5 Reasons to Wait Before You Sell Your Business

    [This article was written by Blake Taylor.]

    For most business owners and entrepreneurs, a major goal or even the primary goal of establishing a small company is to make a significant profit. Eventually, they hope to get full value for the sweat equity and funds they’ve invested. Then, they can execute an exit plan that will set them up for a comfortable retirement. Many startup owners may opt to sell earlier than they originally expected. This happens for different reasons. For instance, some follow a new concept that requires their full attention, and the sale of the existing company funds the venture. Others have family factors, health issues, or lack the motivation to continue building the organization.

    If you’ve been considering selling your business, know that just 20% to 30% of small businesses put up for sale find buyers. Chances are good that when you make the decision to invite bids, you’ll be unable to secure a viable offer. However, there are good reasons why you should wait before you accept a deal. Here are a few additional factors that might cause you to delay your sale.

    1. You Don’t Have an Exit Strategy In Place

    Statistics suggest that at least 65% of entrepreneurs have no clear exit strategy in mind. If you wish to make a significant profit and ensure that your legacy is protected, you’ll need to find a buyer who appreciates the time and effort that you’ve invested into building the business. Ensuring that the company will continue to run and prosper even after you quit is essential. For this reason, you’ll train employees to take over the management of the company even when you’re not directing operations. Delay selling the company until you have a thorough game plan in place.

    2. You Haven’t Talked to a Merger & Acquisitions Expert

    Around 70% of startup owners have never drawn up estimates about the after-tax income they’ll need to retire comfortably. Furthermore, you’ll need to get the company evaluated to understand its true value. Get in touch with an expert trained in mergers and acquisitions to advise you on how to sell a business quickly. Business brokers help you get in touch with the right buyer and share valuable insight on market conditions that aid in selling your business. Chances are that they’ll be able to advise you on whether to wait for the market to improve before you invite bids.

    3. You Don’t Have the Financials and Documentation Ready

    Buyers interested in purchasing your business need to ensure that the company is stable and will continue to generate profits. When discussing the deal, they’ll request for detailed financials like profit and loss statements, balance sheets, and information about any loans that you’re in the process of repaying. To get a clear picture, they’ll ask you to provide documents dating back at least five to seven years, if your business is that old. Even if you’ve been working with a qualified CPA, it helps to have your own knowledge. Take a CFP practice test to improve your understanding of how financing works. Also, make sure that the paperwork details the salary you’ve paid yourself, taxes paid, and any other IRS dues.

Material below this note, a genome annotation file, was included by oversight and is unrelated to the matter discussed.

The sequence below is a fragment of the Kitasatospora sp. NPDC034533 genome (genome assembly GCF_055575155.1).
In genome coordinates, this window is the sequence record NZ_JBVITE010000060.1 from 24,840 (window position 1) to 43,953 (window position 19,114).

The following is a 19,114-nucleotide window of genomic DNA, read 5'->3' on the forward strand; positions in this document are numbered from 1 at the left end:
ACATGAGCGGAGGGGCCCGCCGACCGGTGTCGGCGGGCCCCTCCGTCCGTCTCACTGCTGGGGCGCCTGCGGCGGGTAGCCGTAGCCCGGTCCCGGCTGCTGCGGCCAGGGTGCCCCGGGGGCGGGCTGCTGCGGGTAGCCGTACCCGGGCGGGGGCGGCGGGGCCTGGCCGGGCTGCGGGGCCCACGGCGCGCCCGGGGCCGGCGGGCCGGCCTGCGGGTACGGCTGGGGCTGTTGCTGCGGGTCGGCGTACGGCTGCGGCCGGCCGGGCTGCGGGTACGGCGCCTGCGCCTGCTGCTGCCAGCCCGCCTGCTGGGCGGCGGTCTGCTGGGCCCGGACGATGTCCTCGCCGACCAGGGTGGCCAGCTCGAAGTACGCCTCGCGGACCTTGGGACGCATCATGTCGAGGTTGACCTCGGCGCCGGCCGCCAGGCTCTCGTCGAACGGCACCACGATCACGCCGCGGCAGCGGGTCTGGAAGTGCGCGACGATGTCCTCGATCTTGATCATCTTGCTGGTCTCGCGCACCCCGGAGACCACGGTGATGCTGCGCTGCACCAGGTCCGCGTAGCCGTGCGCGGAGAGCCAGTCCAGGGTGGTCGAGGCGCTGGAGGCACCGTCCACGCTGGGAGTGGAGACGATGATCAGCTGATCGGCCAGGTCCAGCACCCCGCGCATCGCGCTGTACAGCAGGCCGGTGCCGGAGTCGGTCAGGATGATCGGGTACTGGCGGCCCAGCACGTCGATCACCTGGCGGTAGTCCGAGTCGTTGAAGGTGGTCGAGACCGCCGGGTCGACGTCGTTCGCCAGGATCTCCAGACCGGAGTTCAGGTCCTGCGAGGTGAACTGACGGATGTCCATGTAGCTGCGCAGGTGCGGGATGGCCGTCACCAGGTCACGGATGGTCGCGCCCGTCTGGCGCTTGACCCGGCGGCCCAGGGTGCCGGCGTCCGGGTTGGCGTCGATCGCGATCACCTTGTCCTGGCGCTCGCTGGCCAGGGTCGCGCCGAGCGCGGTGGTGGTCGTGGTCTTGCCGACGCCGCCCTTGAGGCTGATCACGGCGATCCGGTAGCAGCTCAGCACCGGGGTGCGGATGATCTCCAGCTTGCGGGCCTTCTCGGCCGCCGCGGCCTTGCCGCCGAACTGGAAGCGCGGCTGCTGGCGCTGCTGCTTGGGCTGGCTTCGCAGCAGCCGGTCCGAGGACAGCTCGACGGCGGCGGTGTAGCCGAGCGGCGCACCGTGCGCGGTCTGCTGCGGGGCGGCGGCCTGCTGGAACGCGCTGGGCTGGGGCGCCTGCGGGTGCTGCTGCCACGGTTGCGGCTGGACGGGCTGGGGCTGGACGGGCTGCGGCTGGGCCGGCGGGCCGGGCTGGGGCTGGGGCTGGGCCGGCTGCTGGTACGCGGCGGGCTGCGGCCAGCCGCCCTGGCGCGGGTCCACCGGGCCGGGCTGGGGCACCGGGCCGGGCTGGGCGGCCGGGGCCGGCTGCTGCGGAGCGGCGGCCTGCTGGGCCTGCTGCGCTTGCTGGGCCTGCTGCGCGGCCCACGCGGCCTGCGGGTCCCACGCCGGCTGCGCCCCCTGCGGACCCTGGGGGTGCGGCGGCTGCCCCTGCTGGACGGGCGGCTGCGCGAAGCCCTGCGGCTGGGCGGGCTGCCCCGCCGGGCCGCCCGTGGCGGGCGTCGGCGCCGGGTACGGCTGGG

4. You Haven’t Found the Right Buyer

    Having worked hard to build the company from the ground up, you’ll want to take the time to vet the buyer carefully before finalizing the sale. Since you have detailed knowledge of how the industry works, the startup could be generating rich returns under your leadership. If the new owners are not familiar with the niche, lack management qualities, or fall short on the spirit of innovation, they might be unable to run the business. Prevent lackluster returns by checking the buyers’ expertise in the industry.

    5. You’re Unsure About the Right Price

    Many entrepreneurs are unsure about the company’s optimum value and end up quoting a price that is either too high or too low. Finding a buyer will be tough if the price is unrealistically high. And, selling for a lower price is simply bad business sense. If your goal is to continue earning a percentage of the profits even after the sale, you might be left with nothing if the company is unable to generate sales moving forward. 

    Making the decision to sell your company can be a tough one. But, if this is something you absolutely need to do, take the time to evaluate all the contributing factors, and then, make the right decision for the future of your precious startup. 

    Author Bio:

    Blake Taylor is the Managing Director of Synergy Business Brokers. Blake has over 16 years of experience as a Business Broker and M&A Advisor, guiding clients on how to sell your company. In his 30 years of business experience, he has negotiated and closed hundreds of large deals, employing a win/win negotiating style that benefits both parties.

       

     

     

     

      Leave a Reply

      Your email address will not be published. Required fields are marked *

      *